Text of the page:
Washington, D.C., Center for Global Development, 2011 Oct.  p. (Center for Global Development Working Paper No. 270)After a decade of rapid growth in average incomes, many countries have attained middle-income country (MIC) status. At the same time, the total number of poor people hasn’t fallen as much as one might expect and, as a result, most of the world’s poor now live in MICs. In fact, there are up to a billion poor people or a ‘new bottom billion’ living not in the world’s poorest countries but in MICs. Not only has the global distribution of poverty shifted to MICs, so has the global disease burden. This paper examines the implications of this ‘new bottom billion’ for global health efforts and recommends a tailored middle-income strategy for the Global Fund and GAVI. The paper describes trends in the global distribution of poverty, preventable infectious diseases, and health aid response to date; revisits the rationale for health aid through agencies like GAVI and the Global Fund; and proposes a new MIC strategy and components, concluding with recommendations.
Journal of Midwifery and Women's Health. 2011 Nov; 56(6):598-607.In the late 1990s, the World Health Organization (WHO) created the Medical Eligibility Criteria for Contraceptive Use (MEC), which provide evidence-based recommendations for safe and effective contraception in women with medical problems. The WHO MEC incorporate the best available evidence, are periodically updated, and are designed to be modified for specific populations. The US Centers for Disease Control and Prevention published US MEC in 2010. Changes to WHO guidelines for use in the US population include the following areas: breastfeeding, intrauterine device use, valvular heart disease, ovarian cancer, uterine fibroids, and venous thromboembolism. Medical conditions not covered by WHO recommendations but added to the US MEC include contraceptive guidance for women with inflammatory bowel disease, history of bariatric surgery, rheumatoid arthritis, endometrial hyperplasia, history of peripartum cardiomyopathy, and history of solid organ transplant. This article reviews the changes and additions to WHO MEC found in the US MEC. (c) 2011 by the American College of Nurse-Midwives.
Journal of Women's Health. 2011 Jun; 20(6):825-8.Abstract Women with unintended pregnancies are more likely to experience poor pregnancy outcomes. For women with medical conditions, unintended pregnancy may worsen the condition and carry even greater risk of adverse pregnancy outcomes, including maternal and perinatal death. Although safe and highly effective contraceptive methods are available to prevent unintended pregnancy, there may be concerns about the safety of contraceptive methods among women with medical conditions. The Centers for Disease Control and Prevention (CDC) has recently developed the U.S. Medical Eligibility Criteria for Contraceptive Use, 2010, which provides evidence-based recommendations for the safety of contraceptive use among women with medical conditions. Most women, even those with medical conditions, can safely use most methods of contraception.
Geneva, Switzerland, WHO, 2011.  p.World Health Statistics 2011 contains WHO’s annual compilation of health-related data for its 193 Member States, and includes a summary of the progress made towards achieving the health-related Millennium Development Goals (MDGs) and associated targets. This volume's indicators, taken together, provide a comprehensive summary of the current status of nine aspects of national health and health systems: life expectancy and mortality; cause-specific mortality and morbidity; selected infectious diseases; health service coverage; risk factors; health workforce, infrastructure and essential medicines; health expenditure; health inequities; and demographic and socioeconomic statistics.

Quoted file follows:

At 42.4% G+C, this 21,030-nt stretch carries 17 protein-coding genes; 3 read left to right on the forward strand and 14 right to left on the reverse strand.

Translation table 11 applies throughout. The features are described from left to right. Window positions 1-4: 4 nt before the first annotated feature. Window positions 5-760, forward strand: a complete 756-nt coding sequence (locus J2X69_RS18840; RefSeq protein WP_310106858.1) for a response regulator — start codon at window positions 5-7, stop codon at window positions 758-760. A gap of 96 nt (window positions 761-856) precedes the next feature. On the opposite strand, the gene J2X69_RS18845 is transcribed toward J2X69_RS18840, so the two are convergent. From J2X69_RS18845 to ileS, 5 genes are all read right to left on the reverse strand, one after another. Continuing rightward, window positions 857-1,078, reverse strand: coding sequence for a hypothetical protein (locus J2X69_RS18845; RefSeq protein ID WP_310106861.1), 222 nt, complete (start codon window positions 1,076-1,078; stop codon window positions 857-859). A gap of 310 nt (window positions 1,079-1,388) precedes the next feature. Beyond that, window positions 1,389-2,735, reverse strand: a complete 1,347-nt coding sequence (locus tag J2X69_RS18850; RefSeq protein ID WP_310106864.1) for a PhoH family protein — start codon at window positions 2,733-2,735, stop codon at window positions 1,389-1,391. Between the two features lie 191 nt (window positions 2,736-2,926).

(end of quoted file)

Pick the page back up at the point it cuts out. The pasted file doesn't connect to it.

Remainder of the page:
Adaptation of the World Health Organization's Medical Eligibility Criteria for Contraceptive Use for use in the United States.
Contraception. 2010 Jul; 82(1):3-9.BACKGROUND: The Centers for Disease Control and Prevention (CDC) recently adapted global guidance on contraceptive use from the World Health Organization (WHO) to create the United States Medical Eligibility Criteria for Contraceptive Use (MEC). This guidance includes recommendations for use of specific contraceptive methods by people with certain characteristics or medical conditions. STUDY DESIGN: CDC determined the need and scope for the adaptation, conducted 12 systematic reviews of the scientific evidence and convened a meeting of health professionals to discuss recommendations based on the evidence. RESULTS: The vast majority of the US guidance is the same as the WHO guidance and addresses over 160 characteristics or medical conditions. Modifications were made to WHO recommendations for six medical conditions, and recommendations were developed for six new medical conditions. CONCLUSION: The US MEC is intended to serve as a source of clinical guidance for providers as they counsel clients about contraceptive method choices. Published by Elsevier Inc.
Contraception. 2010 Jul; 82(1):113-8.This article aims to stimulate research to address gaps in the Medical Eligibility Criteria for Contraceptive Use so that more women have access to the most appropriate contraceptive methods, based on safety and effectiveness, for their particular condition and characteristics. It identifies the three conditions for which further research is needed; contraception for obese women, contraception for breastfeeding women, and contraception for women with HIV or AIDS. Copyright © 2010 Elsevier Inc. All rights reserved.